Gudolf of Blakkasteads

Gudolf of Blakkasteads (C. 1180-1226) was a Norwegian captain, steward and later rebel leader and guardian to Sigurd Ribbung. He is mentioned in 1218 as a former captain of the Bagler who transferred his allegiance to king Haakon IV of Norway (along with Arnbjorn Johnson, Gunbjorn Johnsbrotir, Simon Kine, Eystein Hroarsson, Endrid Bookling, Finn Kalfson, Botolf æfason, Finn Bergthorson, Gudleik Codling, Sigurd Thicklips, Gunnar Asason, Eilif Comber, and Thorir Amundisson.[1] During King Haakon’s reassigning of Stewardships after the war Gudolf is mentioned to have previously been a Steward but was not given a new stewardship on account of having a bad reputation with the freemen of the stewardship he had formerly administered.[2]

This article relies largely or entirely on a single source. (August 2021)

After receiving no honors from the king Gudolf was upset and decided to send his son Eilif Crown along with his henchmen Eric Scrap and John the Talker III to Halland to seek out Sigurd Ribbung.[3] Sigurd was found and Gudolf seems to have taken the boy under his guardianship because he immediately became his head councilor.[3] Following Gudolf’s attachment to Sigurd several other chiefs attached themselves to Sigurd including Sondulf Haukson, Thorleif Bride, Erling Roomstaff (as Standard-bearer), Helgi of Solbjorg, Gauti Good-Butter, Gassi under the Fell, and Grimar the Slim.[3] If each chief contributed a 20 bench ship than the Ribbungs would have had at least 200 men from its inception.

Gudolf’s “sworn brother” Ivar Outwick held Oslo in the name of the king and despite this sworn friendship Gudolf attacked Ivar on Hofud-Isle in 1219.[4] Despite the sneak attack Ivar Outwick escape in boat.[4] Crucially, Gudolf was able to capture Ivar’s ship, arms, and armor which added a lot of might to the Ribbalds.[4]

In 1221 Gudolf’s men would be in Oslo during the day but would stay at neighboring farms at night.[5]Skule Bårdsson discovered which farm Gudolf was staying at (a monks farm at Foss) and encircled it proceeding to attack it; incredibly Gudolf was able to escape the encirclement and get away.[5] The fact he was able to escape would strongly suggest that he was on the river leading into Bogstadvannet and took a small boat out. In the winter following Earl Skule attacked the Ribbalds often. In 1222 Bishop Nicholas tried to mediate between the Ribalds and the Royal government and he got Gudolf’s Concubine Asa Black to try to encourage the Ribbalds to come to terms with the royal government.[6]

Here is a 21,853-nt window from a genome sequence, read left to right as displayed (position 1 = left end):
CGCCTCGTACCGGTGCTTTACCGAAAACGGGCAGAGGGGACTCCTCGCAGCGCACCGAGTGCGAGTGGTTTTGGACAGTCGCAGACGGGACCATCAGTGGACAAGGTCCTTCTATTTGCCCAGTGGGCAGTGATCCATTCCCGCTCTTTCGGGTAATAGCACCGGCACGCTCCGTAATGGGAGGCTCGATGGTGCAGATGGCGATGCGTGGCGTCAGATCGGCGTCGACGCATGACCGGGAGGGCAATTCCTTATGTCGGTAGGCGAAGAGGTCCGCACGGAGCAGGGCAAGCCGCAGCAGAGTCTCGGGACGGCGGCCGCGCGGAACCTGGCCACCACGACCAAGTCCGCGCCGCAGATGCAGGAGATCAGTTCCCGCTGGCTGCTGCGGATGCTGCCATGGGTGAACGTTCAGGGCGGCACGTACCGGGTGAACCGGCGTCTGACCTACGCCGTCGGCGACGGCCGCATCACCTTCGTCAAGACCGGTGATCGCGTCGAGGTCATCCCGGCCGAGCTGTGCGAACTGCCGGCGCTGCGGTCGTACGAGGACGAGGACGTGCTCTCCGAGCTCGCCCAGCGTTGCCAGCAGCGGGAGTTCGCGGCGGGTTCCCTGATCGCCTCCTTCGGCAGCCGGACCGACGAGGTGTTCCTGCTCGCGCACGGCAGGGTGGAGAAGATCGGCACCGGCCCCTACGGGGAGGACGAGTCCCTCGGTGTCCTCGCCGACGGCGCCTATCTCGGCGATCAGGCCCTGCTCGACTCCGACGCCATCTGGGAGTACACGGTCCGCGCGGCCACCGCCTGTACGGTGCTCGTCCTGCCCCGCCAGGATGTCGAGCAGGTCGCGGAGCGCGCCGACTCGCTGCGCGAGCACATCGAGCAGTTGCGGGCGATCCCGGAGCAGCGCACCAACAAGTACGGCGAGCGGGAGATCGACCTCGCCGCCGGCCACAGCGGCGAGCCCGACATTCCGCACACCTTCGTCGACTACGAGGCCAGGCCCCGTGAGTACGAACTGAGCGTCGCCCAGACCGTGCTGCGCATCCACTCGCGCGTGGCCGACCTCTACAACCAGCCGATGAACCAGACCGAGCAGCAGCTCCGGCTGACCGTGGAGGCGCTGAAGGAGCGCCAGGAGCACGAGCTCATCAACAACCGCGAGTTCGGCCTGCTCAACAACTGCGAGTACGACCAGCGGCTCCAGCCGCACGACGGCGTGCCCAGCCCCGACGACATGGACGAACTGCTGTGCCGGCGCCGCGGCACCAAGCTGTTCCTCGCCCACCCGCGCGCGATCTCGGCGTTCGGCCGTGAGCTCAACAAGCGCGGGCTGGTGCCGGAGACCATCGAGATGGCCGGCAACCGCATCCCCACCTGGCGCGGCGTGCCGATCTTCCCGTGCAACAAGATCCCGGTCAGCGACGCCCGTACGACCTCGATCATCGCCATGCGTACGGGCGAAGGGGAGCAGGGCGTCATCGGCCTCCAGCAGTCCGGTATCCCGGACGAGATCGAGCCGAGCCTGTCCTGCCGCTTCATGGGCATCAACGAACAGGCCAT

Following the surrender of the Ribbalds by Sigurd Ribbung to Skule Bårdsson Gudolf retired to his stronghold and farm in 1226.[7] While Gudolf had been part of the Ribbalds he had caused a lot of mischief in the area in which he lived and he had beaten and stolen from a farmer called Otryg.[7] In 1226 the farmers son’s Asolf and Gudleif got a band of men together and scaled the church where Gudolf was living with ladders and cut down the roof jumping in and killing Gudolf.[7] There was not a lot of grief for Gudolf after his death because of how he had behaved during his life.[8]

Gudolf is clearly depicted as a villain; his poor treatment of freemen and farmers, his theft and violence, and his treachery. Despite the accounts being written from the perspective of the successors to Haakon IV of Norway many leaders of rebels are not depicted nearly as villainous as Gudolf. For example Skule Bardsson and Sigurd Ribbung are depicted in a far more positive light. This lends credibility to the records of his villainy. Even his name “Gudolf Blacky” implies his villainous nature.

. . . Gudolf of Blakkasteads . . .

  1. Office, Great Britain Public Record (1894). Rerum Britannicarum Medii Aevi Scriptores: Or, Chronicles and Memorials of Great Britain and Ireland During the Middle Ages. H.M. Stationery Office. p. 48.
  2. Office, Great Britain Public Record (1894). Rerum Britannicarum Medii Aevi Scriptores: Or, Chronicles and Memorials of Great Britain and Ireland During the Middle Ages. H.M. Stationery Office. p. 53.
  3. Office, Great Britain Public Record (1894). Rerum Britannicarum Medii Aevi Scriptores: Or, Chronicles and Memorials of Great Britain and Ireland During the Middle Ages. H.M. Stationery Office. p. 53.
  4. Office, Great Britain Public Record (1894). Rerum Britannicarum Medii Aevi Scriptores: Or, Chronicles and Memorials of Great Britain and Ireland During the Middle Ages. H.M. Stationery Office. p. 54.
  5. Office, Great Britain Public Record (1894). Rerum Britannicarum Medii Aevi Scriptores: Or, Chronicles and Memorials of Great Britain and Ireland During the Middle Ages. H.M. Stationery Office. p. 68.
  6. Office, Great Britain Public Record (1894). Rerum Britannicarum Medii Aevi Scriptores: Or, Chronicles and Memorials of Great Britain and Ireland During the Middle Ages. H.M. Stationery Office. p. 75.
  7. Office, Great Britain Public Record (1894). Rerum Britannicarum Medii Aevi Scriptores: Or, Chronicles and Memorials of Great Britain and Ireland During the Middle Ages. H.M. Stationery Office. p. 136.
  8. Office, Great Britain Public Record (1894). Rerum Britannicarum Medii Aevi Scriptores: Or, Chronicles and Memorials of Great Britain and Ireland During the Middle Ages. H.M. Stationery Office. p. 138.

. . . Gudolf of Blakkasteads . . .

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. . . Gudolf of Blakkasteads . . .

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